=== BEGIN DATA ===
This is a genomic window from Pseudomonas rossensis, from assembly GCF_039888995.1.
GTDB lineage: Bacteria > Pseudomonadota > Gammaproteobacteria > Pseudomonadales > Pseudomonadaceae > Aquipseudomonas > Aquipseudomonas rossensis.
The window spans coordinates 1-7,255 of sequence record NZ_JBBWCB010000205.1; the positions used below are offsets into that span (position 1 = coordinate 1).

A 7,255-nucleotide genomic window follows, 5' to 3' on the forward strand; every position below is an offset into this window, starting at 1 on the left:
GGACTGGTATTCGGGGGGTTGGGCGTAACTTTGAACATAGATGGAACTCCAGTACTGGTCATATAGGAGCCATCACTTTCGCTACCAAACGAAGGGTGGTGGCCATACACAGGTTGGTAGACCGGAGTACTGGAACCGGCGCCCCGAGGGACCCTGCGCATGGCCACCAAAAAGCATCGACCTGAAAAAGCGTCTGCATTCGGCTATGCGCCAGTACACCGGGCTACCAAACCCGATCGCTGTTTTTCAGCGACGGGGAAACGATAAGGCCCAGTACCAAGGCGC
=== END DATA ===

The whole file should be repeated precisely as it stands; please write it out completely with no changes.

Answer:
This is a genomic window from Pseudomonas rossensis, from assembly GCF_039888995.1.
GTDB lineage: Bacteria > Pseudomonadota > Gammaproteobacteria > Pseudomonadales > Pseudomonadaceae > Aquipseudomonas > Aquipseudomonas rossensis.
The window spans coordinates 1-7,255 of sequence record NZ_JBBWCB010000205.1; the positions used below are offsets into that span (position 1 = coordinate 1).

A 7,255-nucleotide genomic window follows, 5' to 3' on the forward strand; every position below is an offset into this window, starting at 1 on the left:
GGACTGGTATTCGGGGGGTTGGGCGTAACTTTGAACATAGATGGAACTCCAGTACTGGTCATATAGGAGCCATCACTTTCGCTACCAAACGAAGGGTGGTGGCCATACACAGGTTGGTAGACCGGAGTACTGGAACCGGCGCCCCGAGGGACCCTGCGCATGGCCACCAAAAAGCATCGACCTGAAAAAGCGTCTGCATTCGGCTATGCGCCAGTACACCGGGCTACCAAACCCGATCGCTGTTTTTCAGCGACGGGGAAACGATAAGGCCCAGTACCAAGGCGC